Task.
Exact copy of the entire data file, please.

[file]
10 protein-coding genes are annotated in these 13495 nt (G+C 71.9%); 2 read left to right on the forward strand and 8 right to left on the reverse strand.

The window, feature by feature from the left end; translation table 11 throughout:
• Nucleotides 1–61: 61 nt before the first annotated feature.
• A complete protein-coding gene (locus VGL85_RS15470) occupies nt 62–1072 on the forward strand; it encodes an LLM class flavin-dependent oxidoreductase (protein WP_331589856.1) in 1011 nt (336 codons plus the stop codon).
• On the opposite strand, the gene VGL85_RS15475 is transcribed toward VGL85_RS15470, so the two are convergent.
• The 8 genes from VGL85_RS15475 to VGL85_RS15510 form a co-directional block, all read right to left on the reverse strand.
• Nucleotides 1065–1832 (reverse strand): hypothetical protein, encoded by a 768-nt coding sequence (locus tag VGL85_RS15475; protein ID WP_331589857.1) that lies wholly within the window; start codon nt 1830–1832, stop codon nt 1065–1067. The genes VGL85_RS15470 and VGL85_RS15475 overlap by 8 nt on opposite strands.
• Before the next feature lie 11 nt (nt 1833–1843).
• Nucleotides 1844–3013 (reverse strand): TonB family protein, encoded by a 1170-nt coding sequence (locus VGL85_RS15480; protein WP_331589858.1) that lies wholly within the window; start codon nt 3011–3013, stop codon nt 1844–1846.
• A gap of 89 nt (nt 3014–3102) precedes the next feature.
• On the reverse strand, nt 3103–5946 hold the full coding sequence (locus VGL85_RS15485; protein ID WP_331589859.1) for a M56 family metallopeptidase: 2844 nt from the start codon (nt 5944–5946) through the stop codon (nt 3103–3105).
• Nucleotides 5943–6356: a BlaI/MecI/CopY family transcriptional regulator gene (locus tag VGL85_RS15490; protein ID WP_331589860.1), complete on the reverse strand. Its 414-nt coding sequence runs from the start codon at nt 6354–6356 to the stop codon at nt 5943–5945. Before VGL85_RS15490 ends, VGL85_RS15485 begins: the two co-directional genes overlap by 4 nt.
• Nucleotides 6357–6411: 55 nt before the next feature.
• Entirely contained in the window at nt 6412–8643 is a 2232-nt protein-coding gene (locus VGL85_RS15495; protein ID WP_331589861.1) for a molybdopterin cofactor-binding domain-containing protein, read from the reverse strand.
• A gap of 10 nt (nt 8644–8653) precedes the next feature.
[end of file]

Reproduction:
10 protein-coding genes are annotated in these 13495 nt (G+C 71.9%); 2 read left to right on the forward strand and 8 right to left on the reverse strand.

The window, feature by feature from the left end; translation table 11 throughout:
• Nucleotides 1–61: 61 nt before the first annotated feature.
• A complete protein-coding gene (locus VGL85_RS15470) occupies nt 62–1072 on the forward strand; it encodes an LLM class flavin-dependent oxidoreductase (protein WP_331589856.1) in 1011 nt (336 codons plus the stop codon).
• On the opposite strand, the gene VGL85_RS15475 is transcribed toward VGL85_RS15470, so the two are convergent.
• The 8 genes from VGL85_RS15475 to VGL85_RS15510 form a co-directional block, all read right to left on the reverse strand.
• Nucleotides 1065–1832 (reverse strand): hypothetical protein, encoded by a 768-nt coding sequence (locus tag VGL85_RS15475; protein ID WP_331589857.1) that lies wholly within the window; start codon nt 1830–1832, stop codon nt 1065–1067. The genes VGL85_RS15470 and VGL85_RS15475 overlap by 8 nt on opposite strands.
• Before the next feature lie 11 nt (nt 1833–1843).
• Nucleotides 1844–3013 (reverse strand): TonB family protein, encoded by a 1170-nt coding sequence (locus VGL85_RS15480; protein WP_331589858.1) that lies wholly within the window; start codon nt 3011–3013, stop codon nt 1844–1846.
• A gap of 89 nt (nt 3014–3102) precedes the next feature.
• On the reverse strand, nt 3103–5946 hold the full coding sequence (locus VGL85_RS15485; protein ID WP_331589859.1) for a M56 family metallopeptidase: 2844 nt from the start codon (nt 5944–5946) through the stop codon (nt 3103–3105).
• Nucleotides 5943–6356: a BlaI/MecI/CopY family transcriptional regulator gene (locus tag VGL85_RS15490; protein ID WP_331589860.1), complete on the reverse strand. Its 414-nt coding sequence runs from the start codon at nt 6354–6356 to the stop codon at nt 5943–5945. Before VGL85_RS15490 ends, VGL85_RS15485 begins: the two co-directional genes overlap by 4 nt.
• Nucleotides 6357–6411: 55 nt before the next feature.
• Entirely contained in the window at nt 6412–8643 is a 2232-nt protein-coding gene (locus VGL85_RS15495; protein ID WP_331589861.1) for a molybdopterin cofactor-binding domain-containing protein, read from the reverse strand.
• A gap of 10 nt (nt 8644–8653) precedes the next feature.